I'm a C/C++ computer programmer turned IT support guy working for a public library. My day is usually spent helping random grandparents learn how to use email, so my networking knowledge is limited to what I can glean from google.
Here's the situation. We have a public library with 20 PCs on a LAN and also public wifi access. Previously we were running all of this on 1 ADSL connection and people complained about low speeds.
We hired a networking company to set up a Cisco dual-WAN router for us, and purchased an additional ADSL connection. The intention was to give the LAN PCs a guaranteed amount of bandwidth each, and then let the wifi users split the rest.
The results were far worse than what we expected, and all we got from the company was excuses and they've since washed their hands of us. During busy periods, net performance on the LAN PCs are so poor that attaching files to gmail etc often times out and fails - far from the "guaranteed amount of bandwidth each" that we hope for! Sometimes it feels like performance is worse than before when we had 1 ADSL link and an unconfigured router?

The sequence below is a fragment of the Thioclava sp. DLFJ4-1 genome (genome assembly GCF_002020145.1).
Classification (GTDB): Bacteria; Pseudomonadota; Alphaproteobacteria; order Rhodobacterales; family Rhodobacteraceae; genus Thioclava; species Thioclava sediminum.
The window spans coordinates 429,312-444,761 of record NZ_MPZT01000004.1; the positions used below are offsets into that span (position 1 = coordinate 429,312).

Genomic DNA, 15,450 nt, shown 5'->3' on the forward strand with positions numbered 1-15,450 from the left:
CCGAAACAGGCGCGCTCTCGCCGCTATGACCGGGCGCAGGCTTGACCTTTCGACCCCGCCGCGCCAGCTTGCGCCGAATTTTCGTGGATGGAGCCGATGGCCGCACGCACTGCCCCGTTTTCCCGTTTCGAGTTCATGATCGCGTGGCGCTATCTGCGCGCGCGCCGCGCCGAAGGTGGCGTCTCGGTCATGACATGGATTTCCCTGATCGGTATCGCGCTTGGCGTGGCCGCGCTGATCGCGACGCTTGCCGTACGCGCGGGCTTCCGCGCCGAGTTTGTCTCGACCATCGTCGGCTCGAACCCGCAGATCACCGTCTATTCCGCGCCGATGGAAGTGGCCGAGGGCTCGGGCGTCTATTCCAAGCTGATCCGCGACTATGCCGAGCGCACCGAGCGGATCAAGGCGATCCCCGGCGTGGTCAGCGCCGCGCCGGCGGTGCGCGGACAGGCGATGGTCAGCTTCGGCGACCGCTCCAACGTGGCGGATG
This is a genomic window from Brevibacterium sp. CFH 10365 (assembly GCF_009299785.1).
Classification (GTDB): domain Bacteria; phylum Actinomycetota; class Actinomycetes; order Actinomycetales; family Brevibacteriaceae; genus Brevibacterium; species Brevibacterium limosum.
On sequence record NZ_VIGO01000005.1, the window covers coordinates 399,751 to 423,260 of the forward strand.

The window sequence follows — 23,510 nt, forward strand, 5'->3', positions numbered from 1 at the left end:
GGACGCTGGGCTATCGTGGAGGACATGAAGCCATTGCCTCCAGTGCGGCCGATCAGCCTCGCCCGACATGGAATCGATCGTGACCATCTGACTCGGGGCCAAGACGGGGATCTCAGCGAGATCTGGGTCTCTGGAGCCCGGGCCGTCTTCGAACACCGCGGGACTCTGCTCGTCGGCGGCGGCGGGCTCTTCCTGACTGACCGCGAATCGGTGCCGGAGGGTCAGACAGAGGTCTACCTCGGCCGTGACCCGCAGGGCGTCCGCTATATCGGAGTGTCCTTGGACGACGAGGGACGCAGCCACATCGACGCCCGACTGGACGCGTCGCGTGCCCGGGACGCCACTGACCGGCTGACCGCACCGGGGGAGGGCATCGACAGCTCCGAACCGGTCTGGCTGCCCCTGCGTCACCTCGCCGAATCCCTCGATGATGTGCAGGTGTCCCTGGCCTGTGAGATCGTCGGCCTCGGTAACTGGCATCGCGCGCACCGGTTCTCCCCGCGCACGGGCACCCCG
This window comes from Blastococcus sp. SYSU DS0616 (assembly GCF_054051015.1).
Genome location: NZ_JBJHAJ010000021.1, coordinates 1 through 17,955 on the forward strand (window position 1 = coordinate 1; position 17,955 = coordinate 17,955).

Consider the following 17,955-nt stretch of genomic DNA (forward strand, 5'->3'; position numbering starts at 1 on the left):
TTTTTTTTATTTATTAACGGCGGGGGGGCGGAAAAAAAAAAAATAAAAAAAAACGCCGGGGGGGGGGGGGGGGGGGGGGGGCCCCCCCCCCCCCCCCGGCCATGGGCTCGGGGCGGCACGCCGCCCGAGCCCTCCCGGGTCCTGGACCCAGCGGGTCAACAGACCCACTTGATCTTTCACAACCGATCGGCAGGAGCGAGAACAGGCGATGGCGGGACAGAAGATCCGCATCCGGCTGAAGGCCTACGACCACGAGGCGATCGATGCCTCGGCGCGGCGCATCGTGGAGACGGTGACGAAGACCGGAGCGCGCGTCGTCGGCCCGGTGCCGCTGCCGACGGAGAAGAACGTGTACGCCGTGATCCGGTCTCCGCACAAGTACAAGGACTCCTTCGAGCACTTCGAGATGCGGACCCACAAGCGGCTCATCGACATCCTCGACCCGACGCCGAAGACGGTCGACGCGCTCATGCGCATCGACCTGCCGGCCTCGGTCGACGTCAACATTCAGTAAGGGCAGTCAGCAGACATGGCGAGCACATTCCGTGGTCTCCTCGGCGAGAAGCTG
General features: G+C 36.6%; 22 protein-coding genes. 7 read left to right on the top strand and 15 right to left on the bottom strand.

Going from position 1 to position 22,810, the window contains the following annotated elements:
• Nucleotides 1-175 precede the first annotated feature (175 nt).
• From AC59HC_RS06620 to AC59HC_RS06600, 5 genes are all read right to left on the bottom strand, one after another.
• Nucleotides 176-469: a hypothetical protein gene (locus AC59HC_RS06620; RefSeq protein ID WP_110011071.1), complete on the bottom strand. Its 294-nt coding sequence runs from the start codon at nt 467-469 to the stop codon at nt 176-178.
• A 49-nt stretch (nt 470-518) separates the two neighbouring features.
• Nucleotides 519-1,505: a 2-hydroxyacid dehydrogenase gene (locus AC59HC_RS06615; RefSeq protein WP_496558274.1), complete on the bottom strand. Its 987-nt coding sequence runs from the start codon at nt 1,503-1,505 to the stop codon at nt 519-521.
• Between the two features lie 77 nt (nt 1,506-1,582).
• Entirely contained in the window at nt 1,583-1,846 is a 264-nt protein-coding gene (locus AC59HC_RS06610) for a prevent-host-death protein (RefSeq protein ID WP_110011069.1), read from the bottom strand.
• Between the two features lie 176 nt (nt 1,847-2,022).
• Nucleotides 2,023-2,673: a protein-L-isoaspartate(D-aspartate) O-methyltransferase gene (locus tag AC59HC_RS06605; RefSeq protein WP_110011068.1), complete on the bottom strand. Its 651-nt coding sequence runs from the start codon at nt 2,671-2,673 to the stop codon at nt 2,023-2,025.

Anyways, surely this is a problem encountered a million times over across the world? (Sharing internet across many users effectively.) What are standard solutions for something like this? I admit to not even knowing the right jargon to google for (load balancing?)
I'd appreciate any links to resources/guides that might help me get a better understanding of the problem/solutions, and perhaps some stories of your own experience in solving similar problems. This will help us evaluate and negotiate with network consultants in the future.
If its relevant, our router config contains a section "policy-map" with "bandwidth percent" for each class of user (LAN, wifi), and "fair queue".